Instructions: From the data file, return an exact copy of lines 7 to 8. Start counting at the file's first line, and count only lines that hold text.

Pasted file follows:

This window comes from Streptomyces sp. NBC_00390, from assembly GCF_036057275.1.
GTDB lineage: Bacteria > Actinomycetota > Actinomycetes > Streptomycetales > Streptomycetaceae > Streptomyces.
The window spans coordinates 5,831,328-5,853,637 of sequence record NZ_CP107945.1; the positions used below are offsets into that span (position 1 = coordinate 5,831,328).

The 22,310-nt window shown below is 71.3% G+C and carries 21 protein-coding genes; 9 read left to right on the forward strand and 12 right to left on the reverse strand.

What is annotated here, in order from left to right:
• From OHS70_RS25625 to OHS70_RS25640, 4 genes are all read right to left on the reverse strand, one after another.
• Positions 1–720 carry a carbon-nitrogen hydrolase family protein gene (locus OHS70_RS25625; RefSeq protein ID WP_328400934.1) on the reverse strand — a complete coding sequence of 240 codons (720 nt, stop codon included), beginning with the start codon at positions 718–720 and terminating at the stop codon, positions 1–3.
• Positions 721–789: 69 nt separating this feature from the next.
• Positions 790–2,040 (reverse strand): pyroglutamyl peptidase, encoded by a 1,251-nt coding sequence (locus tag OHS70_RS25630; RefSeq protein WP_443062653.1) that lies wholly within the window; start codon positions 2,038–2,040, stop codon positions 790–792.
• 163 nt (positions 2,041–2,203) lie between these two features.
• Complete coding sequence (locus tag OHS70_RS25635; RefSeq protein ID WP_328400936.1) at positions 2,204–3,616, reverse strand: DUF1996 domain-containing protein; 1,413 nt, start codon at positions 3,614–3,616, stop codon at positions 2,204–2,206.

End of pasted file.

• Positions 1–720 carry a carbon-nitrogen hydrolase family protein gene (locus OHS70_RS25625; RefSeq protein ID WP_328400934.1) on the reverse strand — a complete coding sequence of 240 codons (720 nt, stop codon included), beginning with the start codon at positions 718–720 and terminating at the stop codon, positions 1–3.
• Positions 721–789: 69 nt separating this feature from the next.